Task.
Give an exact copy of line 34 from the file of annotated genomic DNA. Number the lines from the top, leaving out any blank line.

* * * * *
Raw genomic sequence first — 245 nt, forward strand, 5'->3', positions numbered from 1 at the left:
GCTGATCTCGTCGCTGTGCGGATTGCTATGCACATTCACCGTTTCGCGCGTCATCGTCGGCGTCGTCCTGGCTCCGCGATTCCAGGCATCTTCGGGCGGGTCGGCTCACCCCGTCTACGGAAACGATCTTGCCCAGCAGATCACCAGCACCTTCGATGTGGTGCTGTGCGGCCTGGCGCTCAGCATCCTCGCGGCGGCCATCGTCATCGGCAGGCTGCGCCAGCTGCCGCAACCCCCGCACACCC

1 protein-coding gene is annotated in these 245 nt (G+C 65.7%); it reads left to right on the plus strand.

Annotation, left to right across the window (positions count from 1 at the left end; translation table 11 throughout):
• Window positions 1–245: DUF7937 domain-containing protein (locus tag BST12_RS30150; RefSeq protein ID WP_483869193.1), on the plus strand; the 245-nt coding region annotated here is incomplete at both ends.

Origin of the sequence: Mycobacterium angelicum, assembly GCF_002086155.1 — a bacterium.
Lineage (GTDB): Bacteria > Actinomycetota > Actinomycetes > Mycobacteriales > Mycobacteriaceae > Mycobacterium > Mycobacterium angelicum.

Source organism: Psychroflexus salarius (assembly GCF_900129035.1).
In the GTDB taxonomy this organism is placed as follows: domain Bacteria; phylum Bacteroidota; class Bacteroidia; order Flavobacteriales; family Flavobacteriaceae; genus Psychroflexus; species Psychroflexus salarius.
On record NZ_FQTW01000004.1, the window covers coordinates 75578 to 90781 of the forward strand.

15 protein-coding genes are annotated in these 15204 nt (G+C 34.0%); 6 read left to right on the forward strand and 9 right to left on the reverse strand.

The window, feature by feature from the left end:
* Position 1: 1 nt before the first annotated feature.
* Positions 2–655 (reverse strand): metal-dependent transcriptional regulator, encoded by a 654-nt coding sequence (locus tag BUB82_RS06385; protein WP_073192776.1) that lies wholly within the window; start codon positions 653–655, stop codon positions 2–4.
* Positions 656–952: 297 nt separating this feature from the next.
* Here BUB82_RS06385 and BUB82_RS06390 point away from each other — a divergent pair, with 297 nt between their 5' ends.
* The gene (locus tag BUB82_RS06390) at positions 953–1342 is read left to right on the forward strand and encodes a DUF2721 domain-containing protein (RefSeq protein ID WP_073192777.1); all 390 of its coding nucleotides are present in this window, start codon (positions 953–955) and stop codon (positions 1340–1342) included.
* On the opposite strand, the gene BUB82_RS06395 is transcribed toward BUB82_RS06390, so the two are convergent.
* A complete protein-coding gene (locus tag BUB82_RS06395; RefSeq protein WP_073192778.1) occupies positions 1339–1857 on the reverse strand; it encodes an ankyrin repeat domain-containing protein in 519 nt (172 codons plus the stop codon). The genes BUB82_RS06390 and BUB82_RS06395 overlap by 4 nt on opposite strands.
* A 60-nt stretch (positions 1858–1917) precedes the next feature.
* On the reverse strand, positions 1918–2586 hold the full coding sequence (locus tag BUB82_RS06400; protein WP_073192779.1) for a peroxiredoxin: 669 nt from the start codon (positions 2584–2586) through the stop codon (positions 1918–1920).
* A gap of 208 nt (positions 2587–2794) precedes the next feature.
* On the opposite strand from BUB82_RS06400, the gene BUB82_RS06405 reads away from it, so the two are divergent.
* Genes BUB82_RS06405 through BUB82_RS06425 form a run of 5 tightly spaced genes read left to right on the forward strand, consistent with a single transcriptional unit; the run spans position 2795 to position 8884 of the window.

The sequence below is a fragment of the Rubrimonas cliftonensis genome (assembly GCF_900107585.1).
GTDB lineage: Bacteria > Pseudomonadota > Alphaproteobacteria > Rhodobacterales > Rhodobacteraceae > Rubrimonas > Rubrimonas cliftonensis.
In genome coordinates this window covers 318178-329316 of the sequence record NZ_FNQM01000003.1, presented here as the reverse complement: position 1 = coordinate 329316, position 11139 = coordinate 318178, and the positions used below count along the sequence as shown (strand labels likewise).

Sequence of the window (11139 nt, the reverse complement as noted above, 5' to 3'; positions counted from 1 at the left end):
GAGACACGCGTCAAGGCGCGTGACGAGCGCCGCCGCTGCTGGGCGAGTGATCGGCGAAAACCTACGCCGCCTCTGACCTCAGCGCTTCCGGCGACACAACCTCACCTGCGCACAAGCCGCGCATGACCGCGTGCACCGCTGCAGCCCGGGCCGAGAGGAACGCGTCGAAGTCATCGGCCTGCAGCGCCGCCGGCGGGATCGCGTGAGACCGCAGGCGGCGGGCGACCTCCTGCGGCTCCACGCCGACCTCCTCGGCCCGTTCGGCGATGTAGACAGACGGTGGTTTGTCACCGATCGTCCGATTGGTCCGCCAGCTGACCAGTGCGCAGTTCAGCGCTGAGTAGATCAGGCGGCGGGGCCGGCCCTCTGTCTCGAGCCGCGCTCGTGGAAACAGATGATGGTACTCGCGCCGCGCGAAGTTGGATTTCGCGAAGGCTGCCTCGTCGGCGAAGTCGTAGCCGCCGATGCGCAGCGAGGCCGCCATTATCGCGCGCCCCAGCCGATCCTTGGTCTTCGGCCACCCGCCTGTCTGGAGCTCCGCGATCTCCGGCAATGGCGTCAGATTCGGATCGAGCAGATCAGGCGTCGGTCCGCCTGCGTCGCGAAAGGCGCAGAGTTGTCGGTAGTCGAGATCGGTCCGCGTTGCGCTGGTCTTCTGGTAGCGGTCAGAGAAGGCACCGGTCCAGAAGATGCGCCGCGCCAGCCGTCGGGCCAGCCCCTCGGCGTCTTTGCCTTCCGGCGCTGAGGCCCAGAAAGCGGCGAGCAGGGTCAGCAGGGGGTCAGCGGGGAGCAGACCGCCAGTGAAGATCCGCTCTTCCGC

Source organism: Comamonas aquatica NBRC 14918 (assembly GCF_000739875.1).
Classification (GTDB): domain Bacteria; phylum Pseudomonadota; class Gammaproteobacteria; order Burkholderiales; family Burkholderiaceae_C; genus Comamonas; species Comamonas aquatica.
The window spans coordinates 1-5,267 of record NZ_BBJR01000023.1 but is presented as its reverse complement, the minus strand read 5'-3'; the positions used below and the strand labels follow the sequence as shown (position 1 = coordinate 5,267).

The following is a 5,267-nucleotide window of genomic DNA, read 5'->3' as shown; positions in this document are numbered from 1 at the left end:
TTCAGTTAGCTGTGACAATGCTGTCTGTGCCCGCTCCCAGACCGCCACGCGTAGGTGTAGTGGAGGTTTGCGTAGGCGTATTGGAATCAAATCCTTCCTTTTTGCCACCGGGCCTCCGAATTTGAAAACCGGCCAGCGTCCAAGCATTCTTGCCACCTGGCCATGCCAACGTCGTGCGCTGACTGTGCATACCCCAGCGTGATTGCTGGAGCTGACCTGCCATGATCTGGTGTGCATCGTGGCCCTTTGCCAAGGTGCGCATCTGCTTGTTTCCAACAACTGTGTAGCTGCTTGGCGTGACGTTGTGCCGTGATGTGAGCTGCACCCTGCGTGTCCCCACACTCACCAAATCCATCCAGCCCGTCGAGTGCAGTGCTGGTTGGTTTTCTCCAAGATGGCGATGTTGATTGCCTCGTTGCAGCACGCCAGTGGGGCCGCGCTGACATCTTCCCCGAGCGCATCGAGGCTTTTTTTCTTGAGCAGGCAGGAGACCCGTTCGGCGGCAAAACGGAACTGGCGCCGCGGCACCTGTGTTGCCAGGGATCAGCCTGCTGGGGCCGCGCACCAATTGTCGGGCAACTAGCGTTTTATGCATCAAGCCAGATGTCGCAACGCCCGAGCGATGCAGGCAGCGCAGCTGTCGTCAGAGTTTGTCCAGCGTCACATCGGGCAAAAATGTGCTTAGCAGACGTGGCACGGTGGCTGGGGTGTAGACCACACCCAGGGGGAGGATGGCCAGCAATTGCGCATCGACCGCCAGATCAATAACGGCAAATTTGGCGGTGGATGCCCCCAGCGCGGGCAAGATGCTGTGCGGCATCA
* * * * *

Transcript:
TTCAGTTAGCTGTGACAATGCTGTCTGTGCCCGCTCCCAGACCGCCACGCGTAGGTGTAGTGGAGGTTTGCGTAGGCGTATTGGAATCAAATCCTTCCTTTTTGCCACCGGGCCTCCGAATTTGAAAACCGGCCAGCGTCCAAGCATTCTTGCCACCTGGCCATGCCAACGTCGTGCGCTGACTGTGCATACCCCAGCGTGATTGCTGGAGCTGACCTGCCATGATCTGGTGTGCATCGTGGCCCTTTGCCAAGGTGCGCATCTGCTTGTTTCCAACAACTGTGTAGCTGCTTGGCGTGACGTTGTGCCGTGATGTGAGCTGCACCCTGCGTGTCCCCACACTCACCAAATCCATCCAGCCCGTCGAGTGCAGTGCTGGTTGGTTTTCTCCAAGATGGCGATGTTGATTGCCTCGTTGCAGCACGCCAGTGGGGCCGCGCTGACATCTTCCCCGAGCGCATCGAGGCTTTTTTTCTTGAGCAGGCAGGAGACCCGTTCGGCGGCAAAACGGAACTGGCGCCGCGGCACCTGTGTTGCCAGGGATCAGCCTGCTGGGGCCGCGCACCAATTGTCGGGCAACTAGCGTTTTATGCATCAAGCCAGATGTCGCAACGCCCGAGCGATGCAGGCAGCGCAGCTGTCGTCAGAGTTTGTCCAGCGTCACATCGGGCAAAAATGTGCTTAGCAGACGTGGCACGGTGGCTGGGGTGTAGACCACACCCAGGGGGAGGATGGCCAGCAATTGCGCATCGACCGCCAGATCAATAACGGCAAATTTGGCGGTGGATGCCCCCAGCGCGGGCAAGATGCTGTGCGGCATCA